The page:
One storyworld: multiple romances


In her essay, ‘The Power of Three: Nora Roberts and Serial Magic’, Christina A. Valeo makes a few comments that caught my eye for their applicability to Nalini Singh’s series…

I particularly like Valeo’s description of the way the multiple romances are introduced to the reader slowly and as secondary plotlines…

While Valeo acknowledges the logistics of the serial romance (i.e., that “creating a series likely helps her [Roberts] maintain her incredible annual output; she writes three or more books, but she builds only one world” (p.230)), Valeo also writes:

“the drop of a name in some early chapter works like a wink to her experienced readers-in-the-know. In The Dream Trilogy, Roberts gives us little more than a name, and a great and allusive one at that: Michael Fury. This childhood friend of Josh Templeton will have to wait two books to romance Josh’s sister Laura: there are literally 720 pages between the first mention of his name in the first book and his reappearance as Laura’s potential/inevitable romance in the last. As such, a series expands on the pleasure of the predictable: we know the happy ending awaits, but the heft of the books in our hands promises many more pages and twists and turns before we and the characters get there.

By the time we do finally read our way to the final books, chapters, and pages of a series, we know Roberts’ serial characters remarkably well: fans and critics alike use words like ‘love’ and ‘linger’ to describe not the characters’ feelings for each other, but the readers’ [-p.231] feelings for characters (see Part Nine of the Companion, or fansites like A Day Without French Fries, for multiple examples). Some of this intensity can be attributed to Roberts’ talent for characterization, as often her stand-alone characters impact readers just as powerfully. However, the series format allows Roberts the room to shift focus and points of view. The characters who play merely colorful, supporting roles in the first book will have their turns as the heroes and heroines of the later books. Because Roberts uses predominantly limited omniscience as her narrative style, readers may glimpse little or nothing of a character’s interiority until her or his story takes center stage. Roberts is, in this way, romancing her readers, letting an initial attraction or affection develop into a stronger bond as we know the characters better, learn about their histories, understand thier motivations.” (pp.230-231)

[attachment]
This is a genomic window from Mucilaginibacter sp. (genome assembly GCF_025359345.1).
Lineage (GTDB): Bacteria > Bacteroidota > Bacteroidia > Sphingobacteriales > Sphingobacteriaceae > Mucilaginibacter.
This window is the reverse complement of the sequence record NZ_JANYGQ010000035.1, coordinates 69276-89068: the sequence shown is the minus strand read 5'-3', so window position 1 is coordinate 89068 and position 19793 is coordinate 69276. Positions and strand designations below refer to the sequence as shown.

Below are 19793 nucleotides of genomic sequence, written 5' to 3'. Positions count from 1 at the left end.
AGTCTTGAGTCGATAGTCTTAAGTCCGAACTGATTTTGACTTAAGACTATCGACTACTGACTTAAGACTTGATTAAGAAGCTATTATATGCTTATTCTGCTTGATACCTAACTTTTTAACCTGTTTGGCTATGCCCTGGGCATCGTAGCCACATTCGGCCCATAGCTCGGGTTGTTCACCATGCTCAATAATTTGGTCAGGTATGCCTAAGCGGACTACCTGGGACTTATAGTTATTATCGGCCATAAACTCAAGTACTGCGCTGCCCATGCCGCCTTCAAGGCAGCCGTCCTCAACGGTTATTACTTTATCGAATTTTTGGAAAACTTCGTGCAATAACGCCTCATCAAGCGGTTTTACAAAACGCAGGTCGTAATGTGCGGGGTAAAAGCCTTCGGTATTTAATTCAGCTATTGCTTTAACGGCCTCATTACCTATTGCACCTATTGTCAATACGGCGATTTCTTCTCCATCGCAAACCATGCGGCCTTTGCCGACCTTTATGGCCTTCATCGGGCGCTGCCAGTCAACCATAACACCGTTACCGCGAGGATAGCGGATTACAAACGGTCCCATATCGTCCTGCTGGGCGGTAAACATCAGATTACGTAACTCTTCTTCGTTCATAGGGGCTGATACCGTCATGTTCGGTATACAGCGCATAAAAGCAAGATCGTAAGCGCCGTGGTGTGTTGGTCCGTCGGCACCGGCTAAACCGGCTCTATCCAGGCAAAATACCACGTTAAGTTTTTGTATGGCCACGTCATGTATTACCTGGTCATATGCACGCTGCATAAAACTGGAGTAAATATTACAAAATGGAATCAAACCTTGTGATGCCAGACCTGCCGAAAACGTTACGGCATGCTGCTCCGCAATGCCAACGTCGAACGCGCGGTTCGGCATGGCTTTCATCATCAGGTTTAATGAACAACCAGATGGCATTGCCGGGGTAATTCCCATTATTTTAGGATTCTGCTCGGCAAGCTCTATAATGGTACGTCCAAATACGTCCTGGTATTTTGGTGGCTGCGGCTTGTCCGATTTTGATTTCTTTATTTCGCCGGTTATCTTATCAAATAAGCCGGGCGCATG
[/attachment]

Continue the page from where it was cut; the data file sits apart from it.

I particularly like this idea that the series ‘romances’ the romance reader…

I wonder also, though, … do such series imply strongly that there is a romance for everyone, even if your story ‘hasn’t been told’ yet? or is that just too pat?

More of her essay I liked:

“As the scope of a series multiplies the potential twists and turns of a stand-alond story, the magic in a series multiplies the possible complications. The heroines and heroes who literally wiedl greater power have a correspondingly greater impact on the people and places that surround them in their stories.” (p.236)

I think what Valeo says here could be taken deeper and could cross over into analysis of Nalini Singh’s work…

Again… also interesting was Valeo’s brief look at the role of the home in these romances… “Roberts also seems to suggest that even daily routine contains some ‘practical magic’. …The love and care with which Zoe McCourt cleans and decorates the home she shares with her son in The Key Trilogy varies in some substance from the careful placement of crystals or candles by Mia Devlin or Sebastian Donovan, but not much in motivation. Characters’ homes in a magic series are sanctuaries [-p.238] in both metaphorical and literal ways. In The Heart of Wicca, Ellen Cannon Reed explains, ‘Because we see the world with different eyes, we also find magic ineverything else we do, and we can put magic into everything we do. Vacuuming the house can be a magical cleansing of negativity. Cooking can involve blessing the food, and so forth.’ If there can be magic in these simple domestic tasks, Roberts’ stories suggest, the possibility of magic in anyone’s life waits right there next to the possibility of true love.” (pp.237-238) … Singh’s Psy/changeling characters also seem to make a lot of home (it’s part of what makes the Psy and Changeling different)… just a thought…

Ref: Christina A. Valeo  ‘The Power of Three: Nora Roberts and Serial Magic’, pp.229-239 in Ed. Sarah SG Frantz and Eric Murphy Selinger New Approaches to Popular Romance Fiction: critical essays (c2012). McFarland & Company, Inc., Jefferson, North Carolina and London


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